By Leonard Flett
with Nicole Letourneau
University of Calgary
Canadian indigenous people have been described as “ghosts of history.” To a great extent, they have been ignored, even though Canadians are fully aware that indigenous people were here long before Europeans. Canadians know that indigenous people have been mistreated – their lands and culture stripped away through questionable means, leaving generations traumatized.
But for many Canadians, ignorance is bliss – it’s easier to ignore this unpleasant chapter in history and pretend that the displacement, oppression and trauma of indigenous people never happened.
In the short run, ignoring this history may make it easier to be proud of being Canadian. In the long run, ignoring this history will weigh heavily on the Canadian psyche.
The eclipse of the indigenous people by English and French settlers by the time of Confederation has left present day Canada floundering with its identity – and even affects us on the world stage. Canada’s attempts to be a global champion of human rights are often ridiculed as the result of its treatment of its indigenous population.
A 2014 United Nations report showed that, of the bottom 100 communities in Canada on the Community Well-Being Index, 96 were indigenous communities. In 2015, the Conference Board of Canada ranked 117 health regions in Canada and found that indigenous communities were at the bottom, mostly affected by social problems affecting health. That’s the impact of systematically undervaluing a whole group of people. That’s trauma in real life.
But history also shows us how important indigenous people were to the founding of Canada. Philosopher and writer John Ralston Saul argues that Canadian identity extends beyond the French and English and actually rests on a triangular foundation that includes indigenous peoples. Early exploration and settlement by the French and English would not have been possible without the assistance of indigenous people.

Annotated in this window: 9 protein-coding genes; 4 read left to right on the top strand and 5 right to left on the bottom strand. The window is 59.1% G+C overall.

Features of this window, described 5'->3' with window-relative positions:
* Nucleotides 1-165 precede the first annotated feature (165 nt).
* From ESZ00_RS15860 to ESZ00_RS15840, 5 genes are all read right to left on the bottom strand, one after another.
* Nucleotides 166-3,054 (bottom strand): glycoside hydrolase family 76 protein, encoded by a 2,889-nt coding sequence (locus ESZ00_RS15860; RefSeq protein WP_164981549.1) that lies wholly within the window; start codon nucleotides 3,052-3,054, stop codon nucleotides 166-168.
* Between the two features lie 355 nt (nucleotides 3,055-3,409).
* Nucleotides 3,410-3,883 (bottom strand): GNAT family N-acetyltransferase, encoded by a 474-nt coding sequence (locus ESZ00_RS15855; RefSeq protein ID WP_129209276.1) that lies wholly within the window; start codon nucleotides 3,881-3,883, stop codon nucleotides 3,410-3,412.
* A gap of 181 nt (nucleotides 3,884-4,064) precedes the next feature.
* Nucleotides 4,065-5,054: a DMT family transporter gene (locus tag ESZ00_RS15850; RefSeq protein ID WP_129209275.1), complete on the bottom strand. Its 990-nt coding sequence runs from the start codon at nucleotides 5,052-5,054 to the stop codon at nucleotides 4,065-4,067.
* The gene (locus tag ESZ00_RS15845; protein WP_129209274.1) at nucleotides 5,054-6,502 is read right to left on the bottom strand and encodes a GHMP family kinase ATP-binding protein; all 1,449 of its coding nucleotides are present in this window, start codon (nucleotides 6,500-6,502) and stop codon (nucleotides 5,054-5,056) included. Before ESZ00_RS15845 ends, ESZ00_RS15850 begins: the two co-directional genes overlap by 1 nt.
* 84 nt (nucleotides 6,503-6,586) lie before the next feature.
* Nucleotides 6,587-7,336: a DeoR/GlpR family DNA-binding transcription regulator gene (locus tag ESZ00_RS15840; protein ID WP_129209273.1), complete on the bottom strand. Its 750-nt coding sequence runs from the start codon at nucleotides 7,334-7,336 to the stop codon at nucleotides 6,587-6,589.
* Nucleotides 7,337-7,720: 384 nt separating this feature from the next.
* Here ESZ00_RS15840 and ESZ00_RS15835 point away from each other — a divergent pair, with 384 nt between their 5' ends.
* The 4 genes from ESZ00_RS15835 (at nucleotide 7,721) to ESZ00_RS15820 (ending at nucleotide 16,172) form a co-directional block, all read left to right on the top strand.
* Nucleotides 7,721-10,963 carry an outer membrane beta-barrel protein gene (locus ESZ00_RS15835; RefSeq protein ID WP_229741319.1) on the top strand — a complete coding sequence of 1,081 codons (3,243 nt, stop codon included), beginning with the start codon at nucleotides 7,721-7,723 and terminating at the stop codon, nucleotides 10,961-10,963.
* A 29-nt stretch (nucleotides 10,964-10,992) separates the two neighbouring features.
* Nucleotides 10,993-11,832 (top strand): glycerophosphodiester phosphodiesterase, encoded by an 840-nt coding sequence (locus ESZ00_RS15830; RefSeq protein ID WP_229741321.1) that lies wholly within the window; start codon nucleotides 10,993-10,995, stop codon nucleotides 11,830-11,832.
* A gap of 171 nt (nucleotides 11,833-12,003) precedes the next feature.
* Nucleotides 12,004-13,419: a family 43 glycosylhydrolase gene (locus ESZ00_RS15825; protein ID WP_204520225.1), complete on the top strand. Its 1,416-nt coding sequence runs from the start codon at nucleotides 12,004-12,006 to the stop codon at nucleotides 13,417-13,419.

Indigenous people taught newcomers how to exist on the land. Indigenous participation in the fur trade enabled the establishment of the first major economic activity in this country.
Solutions and newfound pride in the Canadian identity can be found by looking honestly and responding appropriately to the lessons of history.
The social problems facing many indigenous people because of intergenerational trauma are large. But the indigenous population is the youngest demographic group in Canada. That means we can support change in a large generation of young people that could cascade forward into generations to come.
If we ignore the problems, the trauma will grow exponentially. If we address the problems, the healing will grow exponentially.
So what are the solutions?
Many come under the reconsideration of treaties. Rather than keep our treaties hidden under a cloak of shame, we should acknowledge and celebrate them with pride by focusing and emphasizing their original intent: an agreement between peoples about the peaceful sharing of lands in exchange for security from hunger, disease and obsolescence.